In these uncertain times, it’s even more apparent that prudence needs to be exercised when it comes to making big purchases, like your first home. With the measures put in place due to the current situation, you might have been affected. But you can make use of this time to be even more prepared to be a homeowner.
It’s easy to get carried away when you’re excited about your first home. Here are 3 things to take note of, so you can stay grounded when it comes to the expenses.
Find your perfect fit – HDB or Bank Loan
It’s possibly the biggest purchase of your life, where you’ll spend the next few decades paying it off – so you have to make sure your decisions add up. You may know about the technical differences between the loans, but here’s a look at what those differences may mean to you.
You’ll be emptying your CPF Ordinary Account (OA) before you take your loan, but don’t make the mistake of emptying your savings account too, especially when life can throw you a curveball.
In the current climate, a HDB loan is more lenient on your savings, allowing you to borrow up to 90% of your property price. On the other hand, banks will only loan you up to 75% of your property price, and 5% of the downpayment has to be paid in cash. So even if you have that 5% in your savings account, you may want to hold on to that liquidity until you’ve saved even more or when things are more certain.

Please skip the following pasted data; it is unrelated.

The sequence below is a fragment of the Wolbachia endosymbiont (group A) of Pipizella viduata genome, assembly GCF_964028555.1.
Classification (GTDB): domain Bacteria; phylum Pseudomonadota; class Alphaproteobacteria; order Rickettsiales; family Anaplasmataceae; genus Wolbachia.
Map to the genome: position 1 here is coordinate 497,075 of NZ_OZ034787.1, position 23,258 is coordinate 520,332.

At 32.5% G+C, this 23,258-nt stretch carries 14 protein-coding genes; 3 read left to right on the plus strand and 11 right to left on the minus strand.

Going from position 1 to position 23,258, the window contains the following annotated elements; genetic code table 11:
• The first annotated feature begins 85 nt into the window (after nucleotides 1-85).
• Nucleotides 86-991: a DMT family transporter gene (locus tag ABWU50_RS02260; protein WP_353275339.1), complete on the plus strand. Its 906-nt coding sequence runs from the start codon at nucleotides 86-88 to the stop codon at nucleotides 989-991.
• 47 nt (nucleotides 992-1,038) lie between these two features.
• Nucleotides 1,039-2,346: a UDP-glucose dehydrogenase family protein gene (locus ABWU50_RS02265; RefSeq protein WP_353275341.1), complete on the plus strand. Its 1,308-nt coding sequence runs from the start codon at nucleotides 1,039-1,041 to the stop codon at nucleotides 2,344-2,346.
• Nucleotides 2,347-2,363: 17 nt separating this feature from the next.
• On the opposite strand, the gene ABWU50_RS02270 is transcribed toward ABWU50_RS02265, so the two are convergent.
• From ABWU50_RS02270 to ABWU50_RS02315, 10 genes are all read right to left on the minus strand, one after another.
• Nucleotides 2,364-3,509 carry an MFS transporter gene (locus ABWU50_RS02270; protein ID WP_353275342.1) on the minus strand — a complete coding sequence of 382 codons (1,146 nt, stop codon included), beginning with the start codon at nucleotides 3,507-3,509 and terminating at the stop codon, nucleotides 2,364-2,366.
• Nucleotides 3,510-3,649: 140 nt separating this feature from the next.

If you’re having to pay cash on your monthly loan payments, you might want to consider a bank loan. They usually start with lower interest rates, but based on market forces, they may surpass HDB’s higher but fixed interest rate. However, you’re able to refinance your housing loan with a different bank, which can help you to save a pretty penny on interest.
With the current crisis, HDB and banks have relief measures in place such as extending your repayment period and deferring your monthly payments, all to help tide you through. Under normal circumstances though, banks will charge $50 per late repayment and would repossess your flat when you default on too many payments, whereas HDB charges 7.5% late fee per year.
Once the economy recovers, and should you strike gold with investments or a well-paying job and would like to pay off even more of your loan than agreed upon, HDB would not penalise you, unlike banks. So if you’re looking to pay off your flat as soon as possible, a HDB loan gives you the painless flexibility to.
Keep your eyes open for hidden renovation costs
The quote provided by your contractor or interior designer may not be all inclusive. This means you might go over budget because you end up paying a lot more due to items that were added later on.
Some things you should look out for in your quote:
- Electrical costs
- Dismantling and haulage fees
- Floor protection fees
- General cleaning fees after renovation
If you don’t see any of these in your initial quote, ask about them and make sure you’re not over budget!
Budget for additional fees and charges
Stamp duty, property tax, Service and Conservancy Charges (S&CC) – these are additional items that might make a significant dent in your savings if you’re not aware of them. For example, you could potentially be draining your savings account of a five-figure amount if you have insufficient funds in your CPF OA for stamp duty deduction.
The government issued property tax relief for Budget 2020 does not cover residential property tax – here’s a calculator to check how much your property tax is and be prepared for it. Similarly, check your Town Council page to find out exactly how much your monthly S&CC is.